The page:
Colorado Democratic House Leader Sal Pace says he’ll challenge Republican incumbent Rep. Scott Tipton for the state’s 3rd Congressional District. Pace announced his intention to run against Tipton today in a district that frequently changes from Democrat to Republican. Tipton is serving his first term after his surprise defeat of Democratic Rep. John Salazar last year. Pace is a Pueblo Democrat serving his second term in the Colorado House. Pace says he believes the district will “continue to be a swing district” and that voters there don’t want “someone who is obsessed with partisanship.” Tipton is a pottery dealer from Cortez, Colo., who served two years in the state House.
GRAND OLDE WEST DAYS
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It was estinmated about 15-hundred people showed up in downtown Craig for yesterday’s Grand Olde West Days street festival yesterday. The weather wasn’t very cooperative, although it didn’t rain as much as in years past. However organizers say without the wind and cold they probably would have had nearly twice the turnout. Visitors were able to check out a car show, try their hand at street chalk art, listen to live music, and take advantage of the many art and food vendors. Over 100 people attended the Memorial Ceremony at the Craig Cemetery early yesterday morning.
ATTEMPTED ROBBERY ARREST
A man acting suspiciously was arrested early Friday morning at the Snow Bowl Bowling Alley in Steamboat. According to police the man was acting suspiciously earlier Thursday, wandering around areas of the facility that were closed to the general public. He was asked to leave, but showed up again near closing. Staff called police, who found 27-year old Jayce Peterson hiding in a janitor’s closet, wearing a ski mask. He had two knives on him. Peterson was booked in the Routt County Jail on charges of attempted aggravated robbery, tresspassing, and possession of drug paraphernalia.
Warmer temperatures this week are expected to play havoc on Northwest Colorado rivers. The Elk River near Milner has reached its flood stage, which is usually the early indication that things are warming up in the mountains. Forecasters are predicting a big runoff this year, with most of the winter’s snow still lingering in high elevations. Temperatures haven’t gotten high enough to bring the water down, but that’s expected to change this week. Temperatures are expected to reach the 70′s and stay there for a while. Even without rain, that will start melting the state’s significant snowpack, which has been measured at over twice the 30-year average. Residents and visitors of Northwest Colorado are urged to take precaution when venturing around rivers over the next couple of weeks.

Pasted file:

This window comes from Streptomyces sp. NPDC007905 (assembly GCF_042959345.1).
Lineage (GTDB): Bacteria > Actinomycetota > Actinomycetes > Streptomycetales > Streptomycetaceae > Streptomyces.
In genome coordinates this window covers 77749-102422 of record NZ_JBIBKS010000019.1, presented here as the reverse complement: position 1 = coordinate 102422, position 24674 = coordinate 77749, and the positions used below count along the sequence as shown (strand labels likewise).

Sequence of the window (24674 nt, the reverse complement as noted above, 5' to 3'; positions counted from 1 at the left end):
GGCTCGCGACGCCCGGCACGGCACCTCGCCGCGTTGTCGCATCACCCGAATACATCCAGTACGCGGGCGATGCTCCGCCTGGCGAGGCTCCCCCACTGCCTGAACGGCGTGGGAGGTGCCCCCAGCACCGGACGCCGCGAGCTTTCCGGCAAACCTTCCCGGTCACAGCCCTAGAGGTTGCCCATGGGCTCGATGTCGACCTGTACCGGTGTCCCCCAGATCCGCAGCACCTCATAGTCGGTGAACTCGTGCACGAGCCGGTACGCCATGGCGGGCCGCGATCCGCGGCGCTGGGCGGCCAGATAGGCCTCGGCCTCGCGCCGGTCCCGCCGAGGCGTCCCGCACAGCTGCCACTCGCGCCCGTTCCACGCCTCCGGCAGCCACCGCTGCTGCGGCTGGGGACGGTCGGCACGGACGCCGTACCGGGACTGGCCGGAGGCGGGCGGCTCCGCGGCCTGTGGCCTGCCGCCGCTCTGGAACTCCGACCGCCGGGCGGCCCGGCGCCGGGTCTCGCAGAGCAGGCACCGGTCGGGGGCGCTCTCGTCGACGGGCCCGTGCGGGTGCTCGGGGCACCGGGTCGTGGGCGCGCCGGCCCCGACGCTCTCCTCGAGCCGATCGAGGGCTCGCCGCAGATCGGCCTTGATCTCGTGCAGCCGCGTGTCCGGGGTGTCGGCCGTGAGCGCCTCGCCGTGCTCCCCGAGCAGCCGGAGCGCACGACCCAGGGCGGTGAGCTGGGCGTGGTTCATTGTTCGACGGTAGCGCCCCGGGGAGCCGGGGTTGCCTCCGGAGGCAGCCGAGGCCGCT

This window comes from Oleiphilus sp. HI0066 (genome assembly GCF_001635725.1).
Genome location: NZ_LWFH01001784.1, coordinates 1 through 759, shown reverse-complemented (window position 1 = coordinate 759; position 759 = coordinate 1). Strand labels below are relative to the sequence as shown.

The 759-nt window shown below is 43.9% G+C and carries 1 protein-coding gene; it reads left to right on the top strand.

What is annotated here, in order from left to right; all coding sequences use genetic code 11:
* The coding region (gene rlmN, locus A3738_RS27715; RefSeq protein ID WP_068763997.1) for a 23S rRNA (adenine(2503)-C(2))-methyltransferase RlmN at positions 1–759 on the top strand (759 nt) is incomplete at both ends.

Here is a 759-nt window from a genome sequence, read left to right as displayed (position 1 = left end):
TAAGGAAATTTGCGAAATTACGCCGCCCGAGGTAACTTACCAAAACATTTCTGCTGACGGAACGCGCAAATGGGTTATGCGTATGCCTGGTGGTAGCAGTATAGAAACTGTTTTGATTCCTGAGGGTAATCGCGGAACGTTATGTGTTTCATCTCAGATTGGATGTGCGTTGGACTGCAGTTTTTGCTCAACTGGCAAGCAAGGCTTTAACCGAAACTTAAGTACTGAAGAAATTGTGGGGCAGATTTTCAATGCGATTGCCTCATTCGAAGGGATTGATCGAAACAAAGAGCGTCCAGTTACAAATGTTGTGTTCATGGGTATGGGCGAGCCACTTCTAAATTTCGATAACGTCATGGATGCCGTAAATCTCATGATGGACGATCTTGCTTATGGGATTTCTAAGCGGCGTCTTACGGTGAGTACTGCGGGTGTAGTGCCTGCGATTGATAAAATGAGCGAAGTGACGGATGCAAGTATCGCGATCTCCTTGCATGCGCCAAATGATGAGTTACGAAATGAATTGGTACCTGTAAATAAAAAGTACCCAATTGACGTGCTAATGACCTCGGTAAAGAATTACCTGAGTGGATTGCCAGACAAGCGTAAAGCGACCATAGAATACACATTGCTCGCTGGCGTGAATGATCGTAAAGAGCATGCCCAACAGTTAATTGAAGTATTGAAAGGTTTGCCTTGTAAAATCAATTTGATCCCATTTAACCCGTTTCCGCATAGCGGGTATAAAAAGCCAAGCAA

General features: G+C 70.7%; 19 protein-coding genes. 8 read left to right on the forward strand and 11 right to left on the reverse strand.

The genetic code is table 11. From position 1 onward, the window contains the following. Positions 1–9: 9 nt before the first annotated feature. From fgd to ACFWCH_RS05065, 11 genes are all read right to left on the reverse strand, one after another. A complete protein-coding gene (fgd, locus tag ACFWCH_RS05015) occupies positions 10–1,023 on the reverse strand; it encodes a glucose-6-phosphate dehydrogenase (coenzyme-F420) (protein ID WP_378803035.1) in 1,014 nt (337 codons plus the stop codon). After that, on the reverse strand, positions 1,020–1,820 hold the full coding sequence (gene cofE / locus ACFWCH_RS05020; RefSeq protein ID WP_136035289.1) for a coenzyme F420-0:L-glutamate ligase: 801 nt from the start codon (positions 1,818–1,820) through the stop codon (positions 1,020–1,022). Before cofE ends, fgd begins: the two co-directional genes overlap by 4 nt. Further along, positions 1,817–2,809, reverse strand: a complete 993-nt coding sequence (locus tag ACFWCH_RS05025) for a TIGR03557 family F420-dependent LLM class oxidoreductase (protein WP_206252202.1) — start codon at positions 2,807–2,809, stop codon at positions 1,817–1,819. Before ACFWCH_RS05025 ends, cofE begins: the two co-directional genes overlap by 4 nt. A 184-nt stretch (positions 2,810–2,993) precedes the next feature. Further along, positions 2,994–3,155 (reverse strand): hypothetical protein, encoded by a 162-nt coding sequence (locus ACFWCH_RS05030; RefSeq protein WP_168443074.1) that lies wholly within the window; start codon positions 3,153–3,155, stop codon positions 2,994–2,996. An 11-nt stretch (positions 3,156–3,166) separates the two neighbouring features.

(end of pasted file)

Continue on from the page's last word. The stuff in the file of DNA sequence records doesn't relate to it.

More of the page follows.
The Torian underground parking garage in Steamboat is closed for the next two days. Additional snow melt sections are being installed. Those who haven’t moved their vehicles won’t be able to get them out of the garage again until Thursday. Guests and employees are encouraged to use the free parking lots behind the Tugboat and the Gondola Square parking structure.
The Northwest Colorado Visiting Nurse Association in Craig is gearing up for a couple of 6-week workshops. The classes are a part of the VNA’s Aging Well Program, and were designed by Stanford University. The “Helathier Living Colorado” workshop is aimed at helping participants manage their health, especially those with persistent health problems or those at risk of developing chronic illness. The “Helathier Living Colorado Diabetes Workshop” will be similar, but with a focus on diabetes. Partners and care-givers are invited in both cases. Both workshops will be held on Thursdays, starting June 9th.
(AP) Moose in Colorado are thriving since their introduction in 1979 despite rapid human population growth and commercial development. With no natural predators, state wildlife data shows that a few breeding pairs introduced in North Park have multiplied to more than 1,690 moose. Some moose have been seen east of the Continental Divide, including in three parts of Rocky Mountain National Park. Federal biologist John Mack oversees natural resources in the park. He says it’s unclear how the moose are affecting the park because no specific studies on the animal’s impact have been conducted. An increase in moose has also meant an increase in the number of people applying to hunt them. More than 14,000 people applied last year. About 85 are killed each year.